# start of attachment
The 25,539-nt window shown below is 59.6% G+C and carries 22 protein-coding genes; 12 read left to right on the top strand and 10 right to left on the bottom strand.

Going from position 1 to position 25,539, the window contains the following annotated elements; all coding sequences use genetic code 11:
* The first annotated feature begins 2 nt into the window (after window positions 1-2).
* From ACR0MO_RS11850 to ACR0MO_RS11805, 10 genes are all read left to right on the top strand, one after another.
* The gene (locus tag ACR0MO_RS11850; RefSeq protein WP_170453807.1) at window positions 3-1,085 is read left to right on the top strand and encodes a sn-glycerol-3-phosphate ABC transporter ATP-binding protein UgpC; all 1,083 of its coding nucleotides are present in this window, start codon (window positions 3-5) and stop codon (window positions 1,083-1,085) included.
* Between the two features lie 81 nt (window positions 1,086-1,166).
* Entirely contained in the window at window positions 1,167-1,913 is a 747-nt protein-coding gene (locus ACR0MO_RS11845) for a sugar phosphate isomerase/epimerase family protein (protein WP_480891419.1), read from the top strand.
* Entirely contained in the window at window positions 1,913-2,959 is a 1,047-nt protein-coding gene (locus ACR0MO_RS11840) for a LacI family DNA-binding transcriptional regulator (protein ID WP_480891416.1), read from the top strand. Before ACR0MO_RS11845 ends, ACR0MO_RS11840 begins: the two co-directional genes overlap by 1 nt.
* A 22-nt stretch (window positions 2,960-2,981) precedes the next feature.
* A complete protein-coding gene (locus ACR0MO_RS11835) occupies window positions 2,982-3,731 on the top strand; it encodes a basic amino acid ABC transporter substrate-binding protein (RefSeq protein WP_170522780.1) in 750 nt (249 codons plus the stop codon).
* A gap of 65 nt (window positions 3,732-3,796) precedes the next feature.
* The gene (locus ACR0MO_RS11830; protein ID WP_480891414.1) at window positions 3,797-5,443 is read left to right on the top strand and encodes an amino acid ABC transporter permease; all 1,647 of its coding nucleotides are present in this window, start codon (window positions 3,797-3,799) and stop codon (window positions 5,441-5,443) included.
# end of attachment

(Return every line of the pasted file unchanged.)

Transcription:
The 25,539-nt window shown below is 59.6% G+C and carries 22 protein-coding genes; 12 read left to right on the top strand and 10 right to left on the bottom strand.

Going from position 1 to position 25,539, the window contains the following annotated elements; all coding sequences use genetic code 11:
* The first annotated feature begins 2 nt into the window (after window positions 1-2).
* From ACR0MO_RS11850 to ACR0MO_RS11805, 10 genes are all read left to right on the top strand, one after another.
* The gene (locus tag ACR0MO_RS11850; RefSeq protein WP_170453807.1) at window positions 3-1,085 is read left to right on the top strand and encodes a sn-glycerol-3-phosphate ABC transporter ATP-binding protein UgpC; all 1,083 of its coding nucleotides are present in this window, start codon (window positions 3-5) and stop codon (window positions 1,083-1,085) included.
* Between the two features lie 81 nt (window positions 1,086-1,166).
* Entirely contained in the window at window positions 1,167-1,913 is a 747-nt protein-coding gene (locus ACR0MO_RS11845) for a sugar phosphate isomerase/epimerase family protein (protein WP_480891419.1), read from the top strand.
* Entirely contained in the window at window positions 1,913-2,959 is a 1,047-nt protein-coding gene (locus ACR0MO_RS11840) for a LacI family DNA-binding transcriptional regulator (protein ID WP_480891416.1), read from the top strand. Before ACR0MO_RS11845 ends, ACR0MO_RS11840 begins: the two co-directional genes overlap by 1 nt.
* A 22-nt stretch (window positions 2,960-2,981) precedes the next feature.
* A complete protein-coding gene (locus ACR0MO_RS11835) occupies window positions 2,982-3,731 on the top strand; it encodes a basic amino acid ABC transporter substrate-binding protein (RefSeq protein WP_170522780.1) in 750 nt (249 codons plus the stop codon).
* A gap of 65 nt (window positions 3,732-3,796) precedes the next feature.
* The gene (locus ACR0MO_RS11830; protein ID WP_480891414.1) at window positions 3,797-5,443 is read left to right on the top strand and encodes an amino acid ABC transporter permease; all 1,647 of its coding nucleotides are present in this window, start codon (window positions 3,797-3,799) and stop codon (window positions 5,441-5,443) included.